Last week, while trying to figure out which cola beverage Tim Pawlenty is most like, I cited the great Nate Silver. He's the single best example of blogger made good: his number crunch blog FiveThirtyEight has been annexed by the New York Times itself. The move to the mainstream required some compromise, though, as I noted in a tangent:
"Instead of being the consensus choice, he finds himself with very little breathing room. Voters deciding between Mr. Pawlenty and Mr. Perry tend to prefer Mr. Perry, those deciding between Mr. Pawlenty and Mr. Romney tend to prefer Mr. Romney, and so forth.This tangent prompted a response that has to be repeated verbatim to be appreciated:
(Tangent: One of the compromises a blogger made good has to make is the New York Times stylebook that Mr.'s and Ms.'s everyone. Most famously, the NYT referred to the singer of "Paradise By The Dashboard Lights" as "Mr. Loaf." We now return to our block quote already in progress.)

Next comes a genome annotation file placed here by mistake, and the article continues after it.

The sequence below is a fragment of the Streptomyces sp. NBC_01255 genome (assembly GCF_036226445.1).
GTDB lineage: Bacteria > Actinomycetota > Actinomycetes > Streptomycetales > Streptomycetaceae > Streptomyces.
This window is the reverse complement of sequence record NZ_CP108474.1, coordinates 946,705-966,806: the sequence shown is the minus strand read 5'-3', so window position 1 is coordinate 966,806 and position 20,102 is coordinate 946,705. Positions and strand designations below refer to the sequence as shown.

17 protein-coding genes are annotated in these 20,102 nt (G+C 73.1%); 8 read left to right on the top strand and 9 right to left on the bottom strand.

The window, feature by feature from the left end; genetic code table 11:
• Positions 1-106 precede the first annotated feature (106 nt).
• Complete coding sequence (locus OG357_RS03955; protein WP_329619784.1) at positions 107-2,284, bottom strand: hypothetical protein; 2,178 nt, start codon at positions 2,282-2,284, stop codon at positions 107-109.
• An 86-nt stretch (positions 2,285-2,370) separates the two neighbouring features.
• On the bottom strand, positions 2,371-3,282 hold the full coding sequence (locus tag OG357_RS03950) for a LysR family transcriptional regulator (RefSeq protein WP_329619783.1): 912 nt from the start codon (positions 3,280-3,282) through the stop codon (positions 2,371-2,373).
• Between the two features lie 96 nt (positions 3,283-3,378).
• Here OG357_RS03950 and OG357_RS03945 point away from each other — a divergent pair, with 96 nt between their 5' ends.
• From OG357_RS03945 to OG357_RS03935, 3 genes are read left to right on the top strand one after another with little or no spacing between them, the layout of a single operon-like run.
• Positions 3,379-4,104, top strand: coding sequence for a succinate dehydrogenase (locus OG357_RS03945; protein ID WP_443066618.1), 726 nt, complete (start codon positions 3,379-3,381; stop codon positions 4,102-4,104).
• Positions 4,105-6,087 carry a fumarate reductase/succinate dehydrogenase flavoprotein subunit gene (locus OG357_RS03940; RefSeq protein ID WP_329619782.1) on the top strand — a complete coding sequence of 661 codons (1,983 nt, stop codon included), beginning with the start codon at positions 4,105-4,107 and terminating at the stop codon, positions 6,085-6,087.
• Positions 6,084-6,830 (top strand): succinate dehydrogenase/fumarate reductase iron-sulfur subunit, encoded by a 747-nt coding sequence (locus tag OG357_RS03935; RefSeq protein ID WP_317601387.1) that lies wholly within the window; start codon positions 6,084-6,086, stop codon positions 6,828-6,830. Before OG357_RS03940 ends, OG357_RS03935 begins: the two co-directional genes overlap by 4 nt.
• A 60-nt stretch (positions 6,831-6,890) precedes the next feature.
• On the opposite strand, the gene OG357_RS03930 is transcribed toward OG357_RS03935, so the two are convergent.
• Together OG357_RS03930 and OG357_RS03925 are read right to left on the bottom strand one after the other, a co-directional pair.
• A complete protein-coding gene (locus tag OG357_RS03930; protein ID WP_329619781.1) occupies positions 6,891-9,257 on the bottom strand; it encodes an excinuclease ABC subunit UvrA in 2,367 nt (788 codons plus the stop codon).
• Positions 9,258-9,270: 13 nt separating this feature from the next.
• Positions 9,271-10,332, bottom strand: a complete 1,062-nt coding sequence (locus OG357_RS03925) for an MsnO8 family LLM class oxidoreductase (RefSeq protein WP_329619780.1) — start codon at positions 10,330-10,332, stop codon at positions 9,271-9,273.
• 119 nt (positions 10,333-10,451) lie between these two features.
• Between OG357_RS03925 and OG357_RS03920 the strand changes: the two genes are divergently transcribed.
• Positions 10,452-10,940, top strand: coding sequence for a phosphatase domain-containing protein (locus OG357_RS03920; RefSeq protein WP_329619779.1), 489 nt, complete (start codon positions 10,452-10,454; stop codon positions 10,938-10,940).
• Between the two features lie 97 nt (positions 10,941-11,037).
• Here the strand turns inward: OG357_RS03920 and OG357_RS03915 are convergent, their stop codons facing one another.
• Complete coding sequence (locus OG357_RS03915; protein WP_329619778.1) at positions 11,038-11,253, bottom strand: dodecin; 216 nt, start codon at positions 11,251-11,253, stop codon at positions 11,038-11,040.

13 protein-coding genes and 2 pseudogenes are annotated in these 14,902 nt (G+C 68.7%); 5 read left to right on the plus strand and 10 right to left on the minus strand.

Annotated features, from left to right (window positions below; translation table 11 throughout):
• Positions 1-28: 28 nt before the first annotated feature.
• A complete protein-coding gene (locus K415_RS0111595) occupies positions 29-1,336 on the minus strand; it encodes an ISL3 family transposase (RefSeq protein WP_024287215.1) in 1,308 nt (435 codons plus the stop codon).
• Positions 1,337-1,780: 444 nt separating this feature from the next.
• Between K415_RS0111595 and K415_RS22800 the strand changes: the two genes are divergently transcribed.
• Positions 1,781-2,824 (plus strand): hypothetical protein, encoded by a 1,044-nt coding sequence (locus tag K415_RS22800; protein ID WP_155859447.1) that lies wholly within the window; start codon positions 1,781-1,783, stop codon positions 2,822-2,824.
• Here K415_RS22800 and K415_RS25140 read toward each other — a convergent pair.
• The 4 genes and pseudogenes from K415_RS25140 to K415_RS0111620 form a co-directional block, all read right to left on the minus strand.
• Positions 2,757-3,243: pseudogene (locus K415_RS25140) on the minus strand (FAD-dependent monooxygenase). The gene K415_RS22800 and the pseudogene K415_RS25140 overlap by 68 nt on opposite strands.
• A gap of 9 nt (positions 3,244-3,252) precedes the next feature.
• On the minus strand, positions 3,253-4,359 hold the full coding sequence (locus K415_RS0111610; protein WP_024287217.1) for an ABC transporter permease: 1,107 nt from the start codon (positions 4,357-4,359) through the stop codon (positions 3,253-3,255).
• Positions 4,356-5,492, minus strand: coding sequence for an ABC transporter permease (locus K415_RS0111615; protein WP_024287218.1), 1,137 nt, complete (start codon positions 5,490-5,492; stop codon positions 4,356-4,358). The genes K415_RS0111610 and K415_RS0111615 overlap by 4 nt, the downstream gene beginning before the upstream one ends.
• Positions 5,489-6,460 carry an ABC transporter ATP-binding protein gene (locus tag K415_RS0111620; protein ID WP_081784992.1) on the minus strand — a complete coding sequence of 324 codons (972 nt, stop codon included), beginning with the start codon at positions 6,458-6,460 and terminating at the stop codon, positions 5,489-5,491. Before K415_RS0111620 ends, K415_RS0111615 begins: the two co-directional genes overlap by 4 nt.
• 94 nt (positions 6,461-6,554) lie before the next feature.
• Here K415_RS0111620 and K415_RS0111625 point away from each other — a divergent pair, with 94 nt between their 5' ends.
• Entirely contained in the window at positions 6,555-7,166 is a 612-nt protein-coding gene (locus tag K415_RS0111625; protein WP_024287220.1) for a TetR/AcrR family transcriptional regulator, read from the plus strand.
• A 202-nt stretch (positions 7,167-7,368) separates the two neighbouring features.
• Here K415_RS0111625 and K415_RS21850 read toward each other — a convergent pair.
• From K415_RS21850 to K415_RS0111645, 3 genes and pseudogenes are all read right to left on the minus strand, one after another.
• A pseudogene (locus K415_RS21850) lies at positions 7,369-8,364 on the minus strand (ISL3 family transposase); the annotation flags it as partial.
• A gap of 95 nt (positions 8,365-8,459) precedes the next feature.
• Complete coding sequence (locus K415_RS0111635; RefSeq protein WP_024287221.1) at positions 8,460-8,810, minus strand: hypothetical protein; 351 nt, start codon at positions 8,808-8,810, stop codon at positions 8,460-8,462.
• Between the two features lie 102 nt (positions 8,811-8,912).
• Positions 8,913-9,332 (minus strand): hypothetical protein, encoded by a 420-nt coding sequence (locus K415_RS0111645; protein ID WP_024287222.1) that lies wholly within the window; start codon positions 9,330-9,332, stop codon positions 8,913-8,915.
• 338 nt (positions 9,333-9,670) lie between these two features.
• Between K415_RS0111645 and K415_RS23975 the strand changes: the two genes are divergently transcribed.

Put differently, Mr. Pawlenty is not intrinsically well differentiated from his opponents. A lot of voters might find him acceptable — but the types of voters who find him acceptable will also tend to find a lot of other candidates acceptable."
Dear Mr. Deeth,Well, a little investigating finds the "self-mocking" headline and a subsequent article that call's the songwriter "Mr. Steinman" but the singer "Meat Loaf."
I’ve just come across your blog entry with a digression on “Mr.”
The New York Times did NOT refer to Meat Loaf as Mr. Loaf, except in an unmistakably self-mocking headline. The story is apocryphal, though it has embedded itself in the conventional wisdom.
You owe The Times a correction.
Allan M. Siegal
and co-author, The New York Times Manual of Style and Usage, 1999
So I stand corrected, no doubt giving Mr. Siegal, still marking copy in his retirement, great pleasure in proving me wrong...
...and proving my tangential point about nit-pickiness even better than I did myself.